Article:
I think that my original editorial guidance was to write in my diary about what I had done, my thoughts – just write! I started some 78 editions of Devotion News with making Athol Brose. The predominant thought in my heart is the recently completed journey to Echuca for a reunion.
I normally like reunions as much as I do commemorative days and as I write we have ANZAC Day 2013. Call me an iconoclast or even a heretic if that is how you view these occasions. It is not that I deny or lack respect for the sacrifices but they bring to my mind the things that I, as a veteran, would rather forget. They also seem to look backwards rather that my desire to look forward. Commemorative days seem to be taking on a life of their own. Like grieving, commemorative days are no doubt especially important to those who did not give sufficient support when it was needed for what I saw and many others saw as unpatriotic ideological reasons. I have bitter memories of lack of support in Australian while I was in Vietnam and on my return. Latter-day patronage does not heal this wound. I just look at their posturing now, their political ilk optimising photo opportunities on commemorative days but no defence pension indexing to match even closely that of old age and their parliamentary pensions.
My Echuca reunion journey was for a happier experience. It was for a 20-year reunion of the 1993-4 GL Team. It was a great privilege and experience to be a member of this team. It gave me a great insight to Freemasonry in Victoria, a unique learning experience and many lasting friendships. Freemasons should not overlook this opportunity should it arise.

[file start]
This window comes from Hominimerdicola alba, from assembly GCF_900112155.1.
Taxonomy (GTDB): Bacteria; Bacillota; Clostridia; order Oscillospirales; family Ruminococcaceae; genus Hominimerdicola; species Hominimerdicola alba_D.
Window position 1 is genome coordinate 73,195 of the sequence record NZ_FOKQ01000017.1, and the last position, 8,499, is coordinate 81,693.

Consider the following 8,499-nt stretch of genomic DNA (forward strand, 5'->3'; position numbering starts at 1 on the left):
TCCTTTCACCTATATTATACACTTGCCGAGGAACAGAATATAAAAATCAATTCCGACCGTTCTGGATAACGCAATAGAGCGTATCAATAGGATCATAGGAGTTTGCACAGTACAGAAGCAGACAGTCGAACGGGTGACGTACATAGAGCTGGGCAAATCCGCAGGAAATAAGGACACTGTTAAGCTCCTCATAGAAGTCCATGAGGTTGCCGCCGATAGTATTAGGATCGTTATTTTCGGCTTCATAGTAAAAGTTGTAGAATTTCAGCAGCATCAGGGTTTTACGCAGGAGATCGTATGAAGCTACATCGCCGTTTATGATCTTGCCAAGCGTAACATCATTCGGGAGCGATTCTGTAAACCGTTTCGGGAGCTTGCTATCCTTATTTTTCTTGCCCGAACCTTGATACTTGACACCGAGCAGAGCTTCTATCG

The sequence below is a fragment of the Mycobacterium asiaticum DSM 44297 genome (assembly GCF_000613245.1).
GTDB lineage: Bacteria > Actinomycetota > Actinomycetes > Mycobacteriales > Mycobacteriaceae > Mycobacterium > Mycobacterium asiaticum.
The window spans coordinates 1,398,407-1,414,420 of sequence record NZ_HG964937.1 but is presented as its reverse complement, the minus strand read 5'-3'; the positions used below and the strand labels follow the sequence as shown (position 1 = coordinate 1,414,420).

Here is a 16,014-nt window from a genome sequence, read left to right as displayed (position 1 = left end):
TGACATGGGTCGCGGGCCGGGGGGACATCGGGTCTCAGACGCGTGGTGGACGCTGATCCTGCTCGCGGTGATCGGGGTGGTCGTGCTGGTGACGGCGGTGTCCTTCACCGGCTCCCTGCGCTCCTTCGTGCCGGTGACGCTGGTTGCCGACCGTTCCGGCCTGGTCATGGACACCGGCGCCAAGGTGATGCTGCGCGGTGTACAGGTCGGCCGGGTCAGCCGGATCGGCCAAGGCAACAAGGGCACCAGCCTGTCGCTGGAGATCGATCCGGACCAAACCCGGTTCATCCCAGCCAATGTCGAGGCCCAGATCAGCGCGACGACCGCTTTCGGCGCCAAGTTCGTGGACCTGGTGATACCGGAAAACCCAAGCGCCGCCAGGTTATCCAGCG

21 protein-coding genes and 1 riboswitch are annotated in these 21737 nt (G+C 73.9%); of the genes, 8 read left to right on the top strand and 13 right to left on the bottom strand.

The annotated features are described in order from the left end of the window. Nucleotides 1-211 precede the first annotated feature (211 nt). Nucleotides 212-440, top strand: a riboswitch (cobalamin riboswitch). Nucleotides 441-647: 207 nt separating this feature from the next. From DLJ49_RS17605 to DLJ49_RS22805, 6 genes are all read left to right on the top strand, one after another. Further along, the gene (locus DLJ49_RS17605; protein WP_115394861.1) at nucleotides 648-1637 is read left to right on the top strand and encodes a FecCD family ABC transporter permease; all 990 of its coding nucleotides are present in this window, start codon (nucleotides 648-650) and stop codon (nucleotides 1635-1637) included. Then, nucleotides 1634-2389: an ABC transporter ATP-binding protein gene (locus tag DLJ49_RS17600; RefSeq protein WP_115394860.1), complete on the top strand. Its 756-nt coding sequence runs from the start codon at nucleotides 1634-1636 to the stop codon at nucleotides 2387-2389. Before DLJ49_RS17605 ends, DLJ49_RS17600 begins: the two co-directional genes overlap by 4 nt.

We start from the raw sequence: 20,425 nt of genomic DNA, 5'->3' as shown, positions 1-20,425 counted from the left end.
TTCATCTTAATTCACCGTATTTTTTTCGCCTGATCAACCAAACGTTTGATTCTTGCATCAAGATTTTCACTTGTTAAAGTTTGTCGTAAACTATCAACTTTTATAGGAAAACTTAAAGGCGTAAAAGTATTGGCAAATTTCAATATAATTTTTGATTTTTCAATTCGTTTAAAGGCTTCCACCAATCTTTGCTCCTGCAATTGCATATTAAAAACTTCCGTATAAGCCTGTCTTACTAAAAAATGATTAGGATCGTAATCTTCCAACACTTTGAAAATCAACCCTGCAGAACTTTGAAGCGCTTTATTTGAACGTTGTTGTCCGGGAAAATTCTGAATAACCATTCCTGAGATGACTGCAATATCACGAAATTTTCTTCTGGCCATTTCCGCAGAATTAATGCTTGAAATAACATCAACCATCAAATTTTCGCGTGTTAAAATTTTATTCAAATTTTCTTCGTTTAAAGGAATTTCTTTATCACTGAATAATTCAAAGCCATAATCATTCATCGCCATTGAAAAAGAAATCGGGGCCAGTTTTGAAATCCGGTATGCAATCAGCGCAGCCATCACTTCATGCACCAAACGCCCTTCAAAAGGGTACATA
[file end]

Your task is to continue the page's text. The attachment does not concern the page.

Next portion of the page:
The visit was an opportunity to see the great work done on the Echuca Masonic Centre built in 1907 and is prominent on the main road of Echuca emblematical of the place that Freemasonry had and should still have in society in Echuca. It has had a sympathetic restoration and is of great credit to those involved. The centrepiece is the lodge room, with beautiful century old furniture and a pavement recovered from another lodge room that had been flooded. The pressed metal ceiling in blue and white was not repainted but rather touched up and it looks magnificent, now supporting Edwardian electric lamp shades replacing the original gas lights. The choir stall has been tastefully panelled off to provide a storage room for Chapter and Mark furniture. All of the rest of the building has also been restored. As a whole it demonstrates that new is very unlikely to be better, the building having an ambience that is consistent with the traditional standing that we like to attribute to Freemasonry. Of course, there will always be those that like to sit on modern benches made of welded steel tubes and covered with vinyl but Freemasonry has never claimed to conduce style and good taste.
Freemasonry is alive and well in Echuca as it is in many provincial country centres in Victoria. I find it very refreshing to spend an evening with some of the farmers and growers who work hard and productively on the land. They are invariably “the salt of the earth” realists. We should do everything we can to make it easy for them to attend meetings without travelling any further than the long distances that some of them do now. We should help them to retain and maintain the masonic buildings that their forefathers provided rather than try and impose some city-centric model.